Cinema/TV, Dracula, Film Notes

Your Daily Dracula – Greg Hill as Vlad Manfred Castaneda, Bit (2019)

Your Daily Dracula – Greg Hill as Vlad Manfred Castaneda, Bit (2019)

This peppy, inventive LGBTQ-themed vampire movie owes a little to We Own the Night in its vision of vampire gender politics, but also has fresh ideas to bring to the table and a whole raft of new pricks to kick against.  Admirably, it casts transgender actor Nicole Maines (from the Supergirl TV series) as a trans lead character in a movie where gender transition isn’t the main focus of the story — indeed the protagonist’s real issues begin as she turns into something else again.

Writer-director Brad Michael Elmore, whose earlier The Wolfman’s Hammer was not a werewolf movie, clearly stretches a low budget a long way – a ‘70s/’80s flashback montage scored with Boney M’s ‘Ra Ra Rasputin’ is hilariously minimalist, yet packed full of memorable moments.  Laurel (Maines), on a post-high school gap year, leaves her small Oregon town for Los Angeles and crashes on the couch of her tolerant yet wary brother Mark (James Paxton).  On her first night in the city, she falls in with a girl crew and gets bitten by Izzy (Zolee Griggs) then dropped in a dumpster.  Pack alpha Duke (Diana Hopper, from Goliath), who decides ‘the rules of Bite Club’, gives Laurel a chance to turn vampire, blithely accepting that this doesn’t go against her policy of not turning guys into immortal undead.  Duke spent a few decades under the glamour of her own macho Master Vlad Manfred Castaneda (Greg Hill) – unpack that name, psychedelic goths – and now eats slivers of his heart while running her crew.  It becomes apparent that while Duke decrees men can’t handle being a vampire without becoming power junkies she isn’t herself immune to the darker side of the dark road she’s taken.  There’s a quiet chill to Duke’s footnote to her Promising Young Woman style vigilante predation on obnoxious guys (‘let men be the ones who are afraid to jog at night for a change’) that she manages a ratio of about eighty to twenty percent of guilty to innocent victims and that she’s as addicted to getting her own way as the Dracula stand-in was.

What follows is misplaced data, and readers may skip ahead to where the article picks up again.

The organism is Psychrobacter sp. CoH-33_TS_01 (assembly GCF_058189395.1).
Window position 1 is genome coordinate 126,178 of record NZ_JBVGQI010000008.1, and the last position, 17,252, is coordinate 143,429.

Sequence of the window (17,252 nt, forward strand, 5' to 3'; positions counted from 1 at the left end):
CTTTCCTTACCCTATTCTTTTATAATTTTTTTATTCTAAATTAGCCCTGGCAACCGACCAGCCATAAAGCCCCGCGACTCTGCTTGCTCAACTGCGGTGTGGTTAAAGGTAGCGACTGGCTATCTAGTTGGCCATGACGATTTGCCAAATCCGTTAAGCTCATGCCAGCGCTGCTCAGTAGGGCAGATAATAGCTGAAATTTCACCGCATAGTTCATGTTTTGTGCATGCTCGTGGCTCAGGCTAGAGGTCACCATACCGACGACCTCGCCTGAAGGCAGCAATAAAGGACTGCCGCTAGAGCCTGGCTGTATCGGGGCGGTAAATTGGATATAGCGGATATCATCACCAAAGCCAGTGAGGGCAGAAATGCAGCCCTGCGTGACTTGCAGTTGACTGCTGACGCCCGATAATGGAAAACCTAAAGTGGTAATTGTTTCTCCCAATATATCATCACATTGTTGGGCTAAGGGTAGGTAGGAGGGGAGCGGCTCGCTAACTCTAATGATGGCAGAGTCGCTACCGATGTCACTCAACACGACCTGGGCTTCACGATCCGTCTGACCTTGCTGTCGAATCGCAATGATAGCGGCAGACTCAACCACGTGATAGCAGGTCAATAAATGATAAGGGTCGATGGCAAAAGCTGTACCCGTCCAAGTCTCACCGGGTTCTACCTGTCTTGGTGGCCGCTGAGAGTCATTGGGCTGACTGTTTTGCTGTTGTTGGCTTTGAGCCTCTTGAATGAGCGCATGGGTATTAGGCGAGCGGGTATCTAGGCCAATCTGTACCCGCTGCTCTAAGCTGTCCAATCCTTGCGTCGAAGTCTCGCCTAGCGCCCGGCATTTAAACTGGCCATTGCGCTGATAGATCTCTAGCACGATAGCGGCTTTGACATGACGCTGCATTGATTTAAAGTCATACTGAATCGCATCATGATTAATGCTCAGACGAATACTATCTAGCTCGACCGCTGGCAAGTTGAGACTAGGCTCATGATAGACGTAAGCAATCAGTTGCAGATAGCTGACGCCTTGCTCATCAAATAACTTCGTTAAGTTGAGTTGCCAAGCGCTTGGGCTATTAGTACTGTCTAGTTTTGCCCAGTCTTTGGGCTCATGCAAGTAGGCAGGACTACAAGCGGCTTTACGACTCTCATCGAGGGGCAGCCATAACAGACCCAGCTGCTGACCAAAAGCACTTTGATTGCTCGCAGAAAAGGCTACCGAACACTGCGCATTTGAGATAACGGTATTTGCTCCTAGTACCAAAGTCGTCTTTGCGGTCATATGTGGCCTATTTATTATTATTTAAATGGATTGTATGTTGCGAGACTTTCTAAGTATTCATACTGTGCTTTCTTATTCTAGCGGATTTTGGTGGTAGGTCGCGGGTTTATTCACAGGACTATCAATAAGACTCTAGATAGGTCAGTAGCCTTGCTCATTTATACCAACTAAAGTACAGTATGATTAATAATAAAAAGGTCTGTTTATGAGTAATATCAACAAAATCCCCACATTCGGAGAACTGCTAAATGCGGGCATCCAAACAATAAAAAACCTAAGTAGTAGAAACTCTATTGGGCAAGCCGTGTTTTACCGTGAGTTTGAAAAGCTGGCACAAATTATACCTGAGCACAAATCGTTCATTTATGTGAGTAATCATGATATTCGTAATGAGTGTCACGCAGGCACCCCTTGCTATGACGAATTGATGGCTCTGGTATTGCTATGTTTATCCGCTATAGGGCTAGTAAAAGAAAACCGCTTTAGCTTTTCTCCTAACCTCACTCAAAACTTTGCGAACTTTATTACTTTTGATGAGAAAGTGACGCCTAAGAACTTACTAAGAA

This sticks to the pattern of The Lost Boys or Near Dark – even Heathers – in showing the freedoms (like flying) and cynical pleasures of joining a vampire clique, but is also well aware of the cost of giving in to predatory selfishness.  Late in the day, Mark gives his sister a telling-off that indicates she was fairly life-sucking to be around even before she grew fangs.  It has the requisite curated soundtrack to establish this particular invented subcluture, which is up to the minute but with elements from when characters were turned (for instance, Fight Club the movie came out before Laurel was born).  Elmore stages some scenes of Buffy-style vampire action (mostly fights in loft or warehouse spaces) between the indie movie relationships stuff.

The secondary bloodsuckers – Roya (Friday Chamberlain), Frog (Char Diaz) – have to convey vivid characters with only bullet points and memorable looks, but Elmore enjoys filling out the mythology of this take on the vampire myth.  Conspiracy theorist incel vampire hunters are manipulated by a Renfield-type disciple (MC Gainey) who deploys amusing monster-fighting devices like a giant mousetrap.  One of its few dog-eared aspects is a thread of Twilight digs which land a few years too late, but Bit is in a fruitful dialogue with the history of vampire movies even as it uses the myth to explore pecking orders and power struggles in all kinds of alternative communities.  While some recent vampire variants – Bliss, Climate of the Hunter, Bleed With Me – take an interior, psychological, allusive approach, this also remembers to pop the occasional fang and generally have fun while struggling to develop a new strain of vampire ethics.


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